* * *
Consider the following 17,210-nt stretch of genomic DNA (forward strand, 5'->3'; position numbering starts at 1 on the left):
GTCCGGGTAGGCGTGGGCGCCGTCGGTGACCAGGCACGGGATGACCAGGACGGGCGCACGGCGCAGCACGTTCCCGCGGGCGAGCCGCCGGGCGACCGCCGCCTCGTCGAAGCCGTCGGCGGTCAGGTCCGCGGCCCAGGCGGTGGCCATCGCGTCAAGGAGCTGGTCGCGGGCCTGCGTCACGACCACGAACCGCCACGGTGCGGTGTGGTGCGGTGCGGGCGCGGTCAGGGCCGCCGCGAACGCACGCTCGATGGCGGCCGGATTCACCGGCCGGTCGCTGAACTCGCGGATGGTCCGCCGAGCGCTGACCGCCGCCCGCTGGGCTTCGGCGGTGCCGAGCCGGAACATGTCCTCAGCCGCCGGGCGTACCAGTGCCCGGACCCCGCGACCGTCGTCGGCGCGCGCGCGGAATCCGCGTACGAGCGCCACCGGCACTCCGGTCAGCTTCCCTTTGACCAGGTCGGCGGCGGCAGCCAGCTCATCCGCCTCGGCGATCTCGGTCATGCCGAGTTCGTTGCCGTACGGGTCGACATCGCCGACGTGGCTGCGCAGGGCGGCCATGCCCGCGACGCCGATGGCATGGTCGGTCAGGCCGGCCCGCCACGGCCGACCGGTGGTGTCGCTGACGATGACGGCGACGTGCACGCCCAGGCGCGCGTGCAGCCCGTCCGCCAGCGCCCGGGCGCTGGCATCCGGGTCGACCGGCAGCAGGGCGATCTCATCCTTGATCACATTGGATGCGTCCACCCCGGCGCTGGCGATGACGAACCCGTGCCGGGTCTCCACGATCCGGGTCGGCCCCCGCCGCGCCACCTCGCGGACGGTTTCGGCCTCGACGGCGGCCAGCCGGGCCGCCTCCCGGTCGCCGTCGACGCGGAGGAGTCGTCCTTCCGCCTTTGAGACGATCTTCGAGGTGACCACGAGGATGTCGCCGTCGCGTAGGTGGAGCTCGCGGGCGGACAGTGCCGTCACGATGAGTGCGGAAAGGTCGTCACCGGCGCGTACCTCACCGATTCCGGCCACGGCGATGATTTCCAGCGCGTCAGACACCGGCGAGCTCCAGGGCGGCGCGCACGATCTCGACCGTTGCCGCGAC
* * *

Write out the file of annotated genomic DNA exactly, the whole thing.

Consider the following 17,210-nt stretch of genomic DNA (forward strand, 5'->3'; position numbering starts at 1 on the left):
GTCCGGGTAGGCGTGGGCGCCGTCGGTGACCAGGCACGGGATGACCAGGACGGGCGCACGGCGCAGCACGTTCCCGCGGGCGAGCCGCCGGGCGACCGCCGCCTCGTCGAAGCCGTCGGCGGTCAGGTCCGCGGCCCAGGCGGTGGCCATCGCGTCAAGGAGCTGGTCGCGGGCCTGCGTCACGACCACGAACCGCCACGGTGCGGTGTGGTGCGGTGCGGGCGCGGTCAGGGCCGCCGCGAACGCACGCTCGATGGCGGCCGGATTCACCGGCCGGTCGCTGAACTCGCGGATGGTCCGCCGAGCGCTGACCGCCGCCCGCTGGGCTTCGGCGGTGCCGAGCCGGAACATGTCCTCAGCCGCCGGGCGTACCAGTGCCCGGACCCCGCGACCGTCGTCGGCGCGCGCGCGGAATCCGCGTACGAGCGCCACCGGCACTCCGGTCAGCTTCCCTTTGACCAGGTCGGCGGCGGCAGCCAGCTCATCCGCCTCGGCGATCTCGGTCATGCCGAGTTCGTTGCCGTACGGGTCGACATCGCCGACGTGGCTGCGCAGGGCGGCCATGCCCGCGACGCCGATGGCATGGTCGGTCAGGCCGGCCCGCCACGGCCGACCGGTGGTGTCGCTGACGATGACGGCGACGTGCACGCCCAGGCGCGCGTGCAGCCCGTCCGCCAGCGCCCGGGCGCTGGCATCCGGGTCGACCGGCAGCAGGGCGATCTCATCCTTGATCACATTGGATGCGTCCACCCCGGCGCTGGCGATGACGAACCCGTGCCGGGTCTCCACGATCCGGGTCGGCCCCCGCCGCGCCACCTCGCGGACGGTTTCGGCCTCGACGGCGGCCAGCCGGGCCGCCTCCCGGTCGCCGTCGACGCGGAGGAGTCGTCCTTCCGCCTTTGAGACGATCTTCGAGGTGACCACGAGGATGTCGCCGTCGCGTAGGTGGAGCTCGCGGGCGGACAGTGCCGTCACGATGAGTGCGGAAAGGTCGTCACCGGCGCGTACCTCACCGATTCCGGCCACGGCGATGATTTCCAGCGCGTCAGACACCGGCGAGCTCCAGGGCGGCGCGCACGATCTCGACCGTTGCCGCGAC